However, when the conditions are unsuitable to survive, they will move with their feet. Sea anemones can walk or float, but their movements are so slow that you can’t see them with your naked eye. Some can release from surfaces and let currents take them to another location.

The sea onion (Paranthus rapiformis) can even transform into a spherical shape and be rolled away by currents. Other species, Gonactinia prolifera, and Stomphia coccinea, can swim by themselves to new places s by their tentacles or their bodies.

7. They can reproduce sexually and asexually

Like the cousin jellyfish, sea anemones can reproduce sexually as well as asexually. For sexual reproduction, the male will shoot their sperm into the water. This causes the females to produce their eggs, and fertilization takes place in the water or inside the female bodies. The egg will become larvae, the larvae will become planktonic or free-floating organisms before they settle on the seafloor. However, they live their entire lives in a polyp stage and do not go through a medusa phase like the jellies.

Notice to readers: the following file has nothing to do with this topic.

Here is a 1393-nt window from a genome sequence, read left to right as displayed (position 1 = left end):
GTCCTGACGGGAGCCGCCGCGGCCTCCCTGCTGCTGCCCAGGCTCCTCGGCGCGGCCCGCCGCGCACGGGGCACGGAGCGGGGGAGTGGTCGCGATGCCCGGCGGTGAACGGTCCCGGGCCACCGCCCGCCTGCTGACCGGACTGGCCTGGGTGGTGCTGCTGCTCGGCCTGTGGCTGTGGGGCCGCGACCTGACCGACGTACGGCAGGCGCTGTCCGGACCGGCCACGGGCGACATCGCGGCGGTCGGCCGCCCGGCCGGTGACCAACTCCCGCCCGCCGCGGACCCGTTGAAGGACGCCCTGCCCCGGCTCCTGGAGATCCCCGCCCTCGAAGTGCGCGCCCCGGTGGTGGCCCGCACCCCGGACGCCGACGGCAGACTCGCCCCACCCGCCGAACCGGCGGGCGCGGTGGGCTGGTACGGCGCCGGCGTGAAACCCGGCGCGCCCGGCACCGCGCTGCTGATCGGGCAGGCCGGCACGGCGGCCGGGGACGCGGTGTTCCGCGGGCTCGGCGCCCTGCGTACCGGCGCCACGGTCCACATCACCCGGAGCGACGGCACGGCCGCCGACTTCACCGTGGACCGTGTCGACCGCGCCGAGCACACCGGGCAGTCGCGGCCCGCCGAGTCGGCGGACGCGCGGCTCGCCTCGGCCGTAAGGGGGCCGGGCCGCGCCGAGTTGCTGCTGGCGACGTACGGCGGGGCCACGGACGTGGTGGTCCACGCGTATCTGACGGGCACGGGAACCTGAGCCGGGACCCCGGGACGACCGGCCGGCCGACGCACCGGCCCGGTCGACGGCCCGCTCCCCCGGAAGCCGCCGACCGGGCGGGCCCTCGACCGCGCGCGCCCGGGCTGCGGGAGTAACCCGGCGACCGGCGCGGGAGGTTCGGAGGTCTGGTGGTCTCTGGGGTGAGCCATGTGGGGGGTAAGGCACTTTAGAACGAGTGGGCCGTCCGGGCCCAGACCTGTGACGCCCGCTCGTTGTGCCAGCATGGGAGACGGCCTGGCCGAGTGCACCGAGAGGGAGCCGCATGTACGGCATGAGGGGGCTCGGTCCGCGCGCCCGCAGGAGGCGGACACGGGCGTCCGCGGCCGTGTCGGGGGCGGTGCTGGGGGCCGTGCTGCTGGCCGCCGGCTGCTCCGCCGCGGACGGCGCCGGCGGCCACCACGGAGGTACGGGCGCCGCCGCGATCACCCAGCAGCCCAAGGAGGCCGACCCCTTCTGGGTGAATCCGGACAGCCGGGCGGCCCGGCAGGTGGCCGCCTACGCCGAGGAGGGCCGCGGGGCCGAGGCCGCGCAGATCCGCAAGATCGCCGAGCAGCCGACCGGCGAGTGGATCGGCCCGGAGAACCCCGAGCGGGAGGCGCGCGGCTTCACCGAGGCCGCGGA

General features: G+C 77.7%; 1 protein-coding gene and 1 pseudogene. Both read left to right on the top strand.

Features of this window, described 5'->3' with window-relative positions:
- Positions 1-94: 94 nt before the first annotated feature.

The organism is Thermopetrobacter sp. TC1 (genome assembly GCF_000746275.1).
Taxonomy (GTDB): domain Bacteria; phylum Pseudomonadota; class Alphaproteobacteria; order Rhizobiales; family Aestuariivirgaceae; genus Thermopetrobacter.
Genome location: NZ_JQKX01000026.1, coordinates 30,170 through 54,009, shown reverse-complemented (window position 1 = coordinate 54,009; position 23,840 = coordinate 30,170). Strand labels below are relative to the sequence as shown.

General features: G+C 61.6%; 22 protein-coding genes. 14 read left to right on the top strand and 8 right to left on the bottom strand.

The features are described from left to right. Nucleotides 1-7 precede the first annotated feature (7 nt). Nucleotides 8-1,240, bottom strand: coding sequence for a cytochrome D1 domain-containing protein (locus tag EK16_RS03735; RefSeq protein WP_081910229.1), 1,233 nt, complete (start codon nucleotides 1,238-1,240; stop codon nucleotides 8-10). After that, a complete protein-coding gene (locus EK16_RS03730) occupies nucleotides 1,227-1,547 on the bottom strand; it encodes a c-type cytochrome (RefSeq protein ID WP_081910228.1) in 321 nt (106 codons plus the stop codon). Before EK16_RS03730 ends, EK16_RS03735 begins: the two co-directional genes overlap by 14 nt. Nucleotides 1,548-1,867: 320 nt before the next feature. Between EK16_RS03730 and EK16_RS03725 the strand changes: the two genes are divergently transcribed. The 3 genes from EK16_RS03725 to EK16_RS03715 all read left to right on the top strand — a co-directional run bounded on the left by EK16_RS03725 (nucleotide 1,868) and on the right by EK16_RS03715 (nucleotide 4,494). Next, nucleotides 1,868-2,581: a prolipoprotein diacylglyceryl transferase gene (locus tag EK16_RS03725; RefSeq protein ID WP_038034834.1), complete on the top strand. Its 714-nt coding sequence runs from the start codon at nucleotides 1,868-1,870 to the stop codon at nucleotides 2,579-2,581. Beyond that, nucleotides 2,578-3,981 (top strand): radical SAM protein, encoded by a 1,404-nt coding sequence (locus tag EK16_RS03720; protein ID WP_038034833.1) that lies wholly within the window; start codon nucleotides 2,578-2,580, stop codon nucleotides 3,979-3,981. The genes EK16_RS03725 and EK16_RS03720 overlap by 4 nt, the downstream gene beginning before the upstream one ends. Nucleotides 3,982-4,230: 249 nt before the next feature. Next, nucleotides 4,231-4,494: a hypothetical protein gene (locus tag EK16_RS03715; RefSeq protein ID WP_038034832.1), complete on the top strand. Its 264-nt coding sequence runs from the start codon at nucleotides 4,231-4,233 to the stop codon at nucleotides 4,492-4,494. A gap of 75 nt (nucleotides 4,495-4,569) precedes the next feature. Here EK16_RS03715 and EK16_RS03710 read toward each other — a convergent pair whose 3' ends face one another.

Some sea anemones keep their sex fixed and separated, while the other species are hermaphrodites and change their sex at some time in their development. Brooding anemone (Epiactis prolifera) is a typical example.

Sea anemone reproduce by budding

To reproduce asexually, sea anemones will separate themselves or clone themselves. The offspring produced by this process share the same DNA as the parent. They can also asexually reproduce as the way plants do, by fragment, binary fission, or budding. Some species are even viviparous, such as Beadlet Anemones (Actinia equina which are discovered off the shore of British. They give birth to live offspring by spitting them out of their mouths (after internal fertilization).

Sea anemones prefer to take things slowly; they develop slowly, they move slowly and they live very long. According to reports, certain species can live so much longer. The magnificent sea anemone (Heteractis magnifica) has been reported to live for more than 80 years.

8. They have territorial behavior